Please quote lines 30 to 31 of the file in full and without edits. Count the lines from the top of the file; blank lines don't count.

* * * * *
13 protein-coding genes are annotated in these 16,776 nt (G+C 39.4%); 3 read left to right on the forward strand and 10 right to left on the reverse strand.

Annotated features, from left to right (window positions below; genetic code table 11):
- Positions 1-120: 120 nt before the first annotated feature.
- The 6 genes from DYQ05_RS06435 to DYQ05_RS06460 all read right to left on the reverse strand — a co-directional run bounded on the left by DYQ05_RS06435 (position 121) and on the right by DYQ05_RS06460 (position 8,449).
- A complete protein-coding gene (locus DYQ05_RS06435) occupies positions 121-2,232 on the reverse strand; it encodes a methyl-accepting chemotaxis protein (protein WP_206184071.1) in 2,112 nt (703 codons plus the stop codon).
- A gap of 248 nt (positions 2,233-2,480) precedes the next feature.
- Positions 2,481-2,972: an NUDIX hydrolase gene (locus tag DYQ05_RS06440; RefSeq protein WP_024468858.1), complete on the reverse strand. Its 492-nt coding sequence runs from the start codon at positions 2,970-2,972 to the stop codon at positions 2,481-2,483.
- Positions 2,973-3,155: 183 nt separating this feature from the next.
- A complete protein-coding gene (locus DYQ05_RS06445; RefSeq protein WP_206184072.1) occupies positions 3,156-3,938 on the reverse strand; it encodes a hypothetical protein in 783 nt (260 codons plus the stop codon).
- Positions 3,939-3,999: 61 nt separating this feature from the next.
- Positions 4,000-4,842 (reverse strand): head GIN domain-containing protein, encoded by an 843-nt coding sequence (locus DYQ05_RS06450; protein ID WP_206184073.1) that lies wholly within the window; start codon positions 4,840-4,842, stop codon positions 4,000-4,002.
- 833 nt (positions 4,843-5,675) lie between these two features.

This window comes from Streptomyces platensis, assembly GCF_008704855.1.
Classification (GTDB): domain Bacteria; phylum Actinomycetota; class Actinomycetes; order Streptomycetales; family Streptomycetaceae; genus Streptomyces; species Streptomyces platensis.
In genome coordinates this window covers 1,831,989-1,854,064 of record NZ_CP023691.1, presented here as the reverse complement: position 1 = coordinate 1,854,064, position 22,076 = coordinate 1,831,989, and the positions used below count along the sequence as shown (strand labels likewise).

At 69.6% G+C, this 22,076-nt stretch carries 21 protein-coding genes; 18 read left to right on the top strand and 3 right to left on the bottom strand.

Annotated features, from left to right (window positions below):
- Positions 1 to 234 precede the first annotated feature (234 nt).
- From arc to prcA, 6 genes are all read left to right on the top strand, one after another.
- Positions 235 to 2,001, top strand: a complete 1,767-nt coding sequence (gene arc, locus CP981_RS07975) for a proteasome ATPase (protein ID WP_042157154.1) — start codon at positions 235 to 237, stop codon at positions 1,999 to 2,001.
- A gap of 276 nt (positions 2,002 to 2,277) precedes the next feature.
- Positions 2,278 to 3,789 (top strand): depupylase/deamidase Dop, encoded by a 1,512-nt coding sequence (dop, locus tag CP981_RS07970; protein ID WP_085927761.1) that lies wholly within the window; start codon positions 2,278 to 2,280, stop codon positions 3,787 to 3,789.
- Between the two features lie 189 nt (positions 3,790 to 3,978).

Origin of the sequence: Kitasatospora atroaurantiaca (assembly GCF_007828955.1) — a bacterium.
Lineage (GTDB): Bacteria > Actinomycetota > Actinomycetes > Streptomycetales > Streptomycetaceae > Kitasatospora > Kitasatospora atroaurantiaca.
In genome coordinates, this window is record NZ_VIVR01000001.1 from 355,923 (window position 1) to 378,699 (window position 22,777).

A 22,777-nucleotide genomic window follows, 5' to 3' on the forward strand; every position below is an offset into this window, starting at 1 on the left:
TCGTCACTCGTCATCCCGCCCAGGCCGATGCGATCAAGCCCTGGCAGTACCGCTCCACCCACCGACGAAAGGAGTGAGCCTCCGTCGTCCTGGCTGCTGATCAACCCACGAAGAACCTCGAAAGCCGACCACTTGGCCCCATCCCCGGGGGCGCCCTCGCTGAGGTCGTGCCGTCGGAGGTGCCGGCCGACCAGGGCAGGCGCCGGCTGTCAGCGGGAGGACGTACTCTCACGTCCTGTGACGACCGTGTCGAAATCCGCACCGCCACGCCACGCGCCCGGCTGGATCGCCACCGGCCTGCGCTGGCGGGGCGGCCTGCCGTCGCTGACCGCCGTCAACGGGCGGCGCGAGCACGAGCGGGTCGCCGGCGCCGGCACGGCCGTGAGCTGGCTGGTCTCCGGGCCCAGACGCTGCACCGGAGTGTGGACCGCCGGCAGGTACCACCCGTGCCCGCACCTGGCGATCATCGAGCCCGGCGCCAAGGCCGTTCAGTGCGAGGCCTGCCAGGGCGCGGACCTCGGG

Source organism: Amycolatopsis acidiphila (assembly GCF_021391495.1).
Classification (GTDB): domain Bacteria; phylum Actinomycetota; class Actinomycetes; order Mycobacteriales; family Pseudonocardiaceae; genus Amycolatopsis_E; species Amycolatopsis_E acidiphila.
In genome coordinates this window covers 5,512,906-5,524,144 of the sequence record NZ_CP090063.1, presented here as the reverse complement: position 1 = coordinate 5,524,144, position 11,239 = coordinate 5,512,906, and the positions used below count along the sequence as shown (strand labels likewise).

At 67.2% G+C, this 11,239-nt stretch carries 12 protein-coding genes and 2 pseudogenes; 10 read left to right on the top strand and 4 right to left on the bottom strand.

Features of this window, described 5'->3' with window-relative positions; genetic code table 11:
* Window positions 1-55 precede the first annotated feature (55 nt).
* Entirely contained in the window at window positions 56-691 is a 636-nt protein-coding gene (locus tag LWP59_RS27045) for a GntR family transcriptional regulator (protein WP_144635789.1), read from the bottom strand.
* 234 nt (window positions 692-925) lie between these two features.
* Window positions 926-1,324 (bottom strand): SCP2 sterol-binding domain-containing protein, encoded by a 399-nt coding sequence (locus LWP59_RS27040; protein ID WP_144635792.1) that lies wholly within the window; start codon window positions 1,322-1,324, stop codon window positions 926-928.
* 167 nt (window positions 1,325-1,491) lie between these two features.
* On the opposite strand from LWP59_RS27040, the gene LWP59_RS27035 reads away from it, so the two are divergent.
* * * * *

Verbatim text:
Classification (GTDB): domain Bacteria; phylum Actinomycetota; class Actinomycetes; order Mycobacteriales; family Pseudonocardiaceae; genus Amycolatopsis_E; species Amycolatopsis_E acidiphila.
In genome coordinates this window covers 5,512,906-5,524,144 of the sequence record NZ_CP090063.1, presented here as the reverse complement: position 1 = coordinate 5,524,144, position 11,239 = coordinate 5,512,906, and the positions used below count along the sequence as shown (strand labels likewise).